Despite great strides made since the early days of the HIV epidemic, the response to HIV in children still lags behind the response for adults.
Children living with HIV are particularly susceptible to tuberculosis (TB), one of the leading causes of AIDS-related deaths. In 2020, according to government statistics, 9,400 people died from AIDS-related illnesses in Côte d’Ivoire, including 800 children under the age of 14. There were 21,000 people under the age of 15 living with HIV in the country, of whom only 49% had access to antiretroviral therapy. How to correct such inequality was the question at the heart of a national consultation on pediatric HIV and tuberculosis held June 8-10 in Abidjan, Côte d’Ivoire.
The consultation entitled “Acting together for an AIDS-free and tuberculosis-free generation” aimed to improve the prevention and management of HIV and tuberculosis among children and adolescents in Côte d’Ivoire.
In her opening speech, Dominique Ouattara, the First Lady of Côte d’Ivoire, called for “the development of an ambitious roadmap which will enable Côte d’Ivoire to fulfill its commitments”. She invited all participants to engage in a dialogue on the challenges and priority actions to be taken, and to discuss the roles, responsibilities and contributions of each partner.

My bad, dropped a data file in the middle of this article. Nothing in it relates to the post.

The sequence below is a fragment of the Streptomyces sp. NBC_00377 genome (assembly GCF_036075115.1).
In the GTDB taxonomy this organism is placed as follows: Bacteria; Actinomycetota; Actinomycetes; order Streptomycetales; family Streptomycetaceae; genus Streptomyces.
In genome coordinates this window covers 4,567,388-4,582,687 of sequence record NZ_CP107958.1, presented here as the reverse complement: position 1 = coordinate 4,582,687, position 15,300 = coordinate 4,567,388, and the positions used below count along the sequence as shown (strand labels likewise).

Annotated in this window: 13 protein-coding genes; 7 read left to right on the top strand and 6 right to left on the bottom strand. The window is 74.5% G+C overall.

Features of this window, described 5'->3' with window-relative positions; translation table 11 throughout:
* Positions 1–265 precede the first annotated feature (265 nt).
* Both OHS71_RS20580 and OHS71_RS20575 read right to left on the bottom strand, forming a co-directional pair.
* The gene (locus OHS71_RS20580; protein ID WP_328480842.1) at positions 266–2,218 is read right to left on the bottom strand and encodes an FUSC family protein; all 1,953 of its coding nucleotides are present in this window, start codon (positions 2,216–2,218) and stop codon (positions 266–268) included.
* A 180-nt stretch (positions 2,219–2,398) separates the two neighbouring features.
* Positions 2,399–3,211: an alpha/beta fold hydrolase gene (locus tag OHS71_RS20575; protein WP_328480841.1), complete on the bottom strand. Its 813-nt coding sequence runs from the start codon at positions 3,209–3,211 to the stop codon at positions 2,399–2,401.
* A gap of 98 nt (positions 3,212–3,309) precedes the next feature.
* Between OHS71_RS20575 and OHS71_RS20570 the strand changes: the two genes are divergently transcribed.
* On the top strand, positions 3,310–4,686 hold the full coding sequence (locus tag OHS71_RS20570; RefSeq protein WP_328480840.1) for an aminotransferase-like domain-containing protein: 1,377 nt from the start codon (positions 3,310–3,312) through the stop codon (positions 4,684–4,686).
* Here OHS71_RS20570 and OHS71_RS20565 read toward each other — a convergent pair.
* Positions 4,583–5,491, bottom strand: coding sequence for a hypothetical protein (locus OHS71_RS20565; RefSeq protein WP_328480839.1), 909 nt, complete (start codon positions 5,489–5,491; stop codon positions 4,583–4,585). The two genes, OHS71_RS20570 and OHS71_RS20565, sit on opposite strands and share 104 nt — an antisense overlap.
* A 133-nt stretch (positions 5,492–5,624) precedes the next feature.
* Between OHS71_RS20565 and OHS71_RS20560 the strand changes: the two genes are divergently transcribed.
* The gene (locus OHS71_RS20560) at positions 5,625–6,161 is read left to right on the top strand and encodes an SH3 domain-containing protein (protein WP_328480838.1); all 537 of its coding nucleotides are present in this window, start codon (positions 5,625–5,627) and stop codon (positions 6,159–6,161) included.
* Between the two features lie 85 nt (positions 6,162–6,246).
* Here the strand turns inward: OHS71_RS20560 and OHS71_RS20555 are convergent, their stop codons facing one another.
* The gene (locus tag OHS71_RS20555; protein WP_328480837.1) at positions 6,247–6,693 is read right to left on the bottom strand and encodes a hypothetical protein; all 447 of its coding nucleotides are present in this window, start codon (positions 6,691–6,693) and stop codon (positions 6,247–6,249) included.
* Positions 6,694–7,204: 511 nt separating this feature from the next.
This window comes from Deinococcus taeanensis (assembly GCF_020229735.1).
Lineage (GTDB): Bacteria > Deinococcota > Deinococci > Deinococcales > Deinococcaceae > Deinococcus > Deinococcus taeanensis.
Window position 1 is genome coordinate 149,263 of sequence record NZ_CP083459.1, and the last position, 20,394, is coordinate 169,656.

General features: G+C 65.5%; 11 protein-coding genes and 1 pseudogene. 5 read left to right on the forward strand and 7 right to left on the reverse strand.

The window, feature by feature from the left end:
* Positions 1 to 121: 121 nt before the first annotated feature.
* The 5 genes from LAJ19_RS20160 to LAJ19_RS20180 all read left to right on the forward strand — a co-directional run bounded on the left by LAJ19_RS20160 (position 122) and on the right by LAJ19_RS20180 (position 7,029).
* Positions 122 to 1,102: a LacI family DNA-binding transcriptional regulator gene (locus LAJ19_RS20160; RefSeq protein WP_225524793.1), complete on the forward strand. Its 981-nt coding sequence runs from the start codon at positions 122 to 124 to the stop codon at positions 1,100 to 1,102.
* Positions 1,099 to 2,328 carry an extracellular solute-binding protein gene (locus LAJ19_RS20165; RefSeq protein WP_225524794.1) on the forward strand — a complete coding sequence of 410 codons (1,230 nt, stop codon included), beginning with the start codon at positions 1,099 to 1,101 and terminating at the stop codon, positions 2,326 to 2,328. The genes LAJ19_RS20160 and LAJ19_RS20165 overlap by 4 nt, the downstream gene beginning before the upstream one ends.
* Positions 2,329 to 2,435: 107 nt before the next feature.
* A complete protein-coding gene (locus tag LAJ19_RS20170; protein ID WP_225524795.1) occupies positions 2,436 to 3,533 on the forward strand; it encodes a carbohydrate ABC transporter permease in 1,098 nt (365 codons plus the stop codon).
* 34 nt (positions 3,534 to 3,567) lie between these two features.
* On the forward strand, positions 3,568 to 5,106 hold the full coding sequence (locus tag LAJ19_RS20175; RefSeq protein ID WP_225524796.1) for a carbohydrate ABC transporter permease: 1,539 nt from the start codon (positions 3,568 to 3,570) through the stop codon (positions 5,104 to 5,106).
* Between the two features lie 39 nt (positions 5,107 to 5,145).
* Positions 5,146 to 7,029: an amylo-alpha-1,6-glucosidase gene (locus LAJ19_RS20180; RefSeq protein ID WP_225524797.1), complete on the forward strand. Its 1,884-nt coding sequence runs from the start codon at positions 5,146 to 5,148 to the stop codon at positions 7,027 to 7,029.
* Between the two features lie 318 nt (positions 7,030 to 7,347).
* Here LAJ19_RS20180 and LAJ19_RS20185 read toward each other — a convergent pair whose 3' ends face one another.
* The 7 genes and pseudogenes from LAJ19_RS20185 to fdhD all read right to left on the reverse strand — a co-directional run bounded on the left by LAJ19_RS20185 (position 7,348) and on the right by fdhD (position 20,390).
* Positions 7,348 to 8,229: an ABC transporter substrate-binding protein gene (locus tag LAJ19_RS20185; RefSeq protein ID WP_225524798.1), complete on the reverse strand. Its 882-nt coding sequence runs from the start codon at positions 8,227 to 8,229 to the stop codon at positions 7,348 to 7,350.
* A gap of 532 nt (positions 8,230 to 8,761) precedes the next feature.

The consultation is part of the Faith-based Initiative, an initiative of UNAIDS and the President’s Emergency Plan for the fight against AIDS, which organizes consultations and national training in Côte d’Ivoire. Ivory, Cameroon, Kenya, Nigeria and United Republic of Tanzania.
“The consultation made it possible to present the national situation in terms of diagnosis, treatment and prevention of HIV and tuberculosis in children, to identify the main challenges, to outline the solutions, the priority actions and the necessary resources. to improve the national roll-out of optimal pediatric HIV and TB treatment and diagnosis, and to identify good practices to be replicated through civil society and faith-based organizations, “said Patrick Brenny, the UNAIDS Regional Director for West and Central Africa.
The 2016 United Nations Political Declaration on the Elimination of AIDS and the Start Free, Stay Free, AIDS Free did not meet their pediatric AIDS goals. Globally, 160,000 children are estimated to have contracted HIV in 2020, far from the global target of 20,000. new modeling also showed that the COVID-19 pandemic could have a major impact on new HIV infections among children in sub-Saharan Africa.
Ms. Ouattara called on the 350 participants to work towards reducing inequalities and called on all stakeholders to join forces to achieve certification of the elimination of mother-to-child transmission of HIV. “Today, in 2021, no child should die of AIDS or tuberculosis in our country,” she added.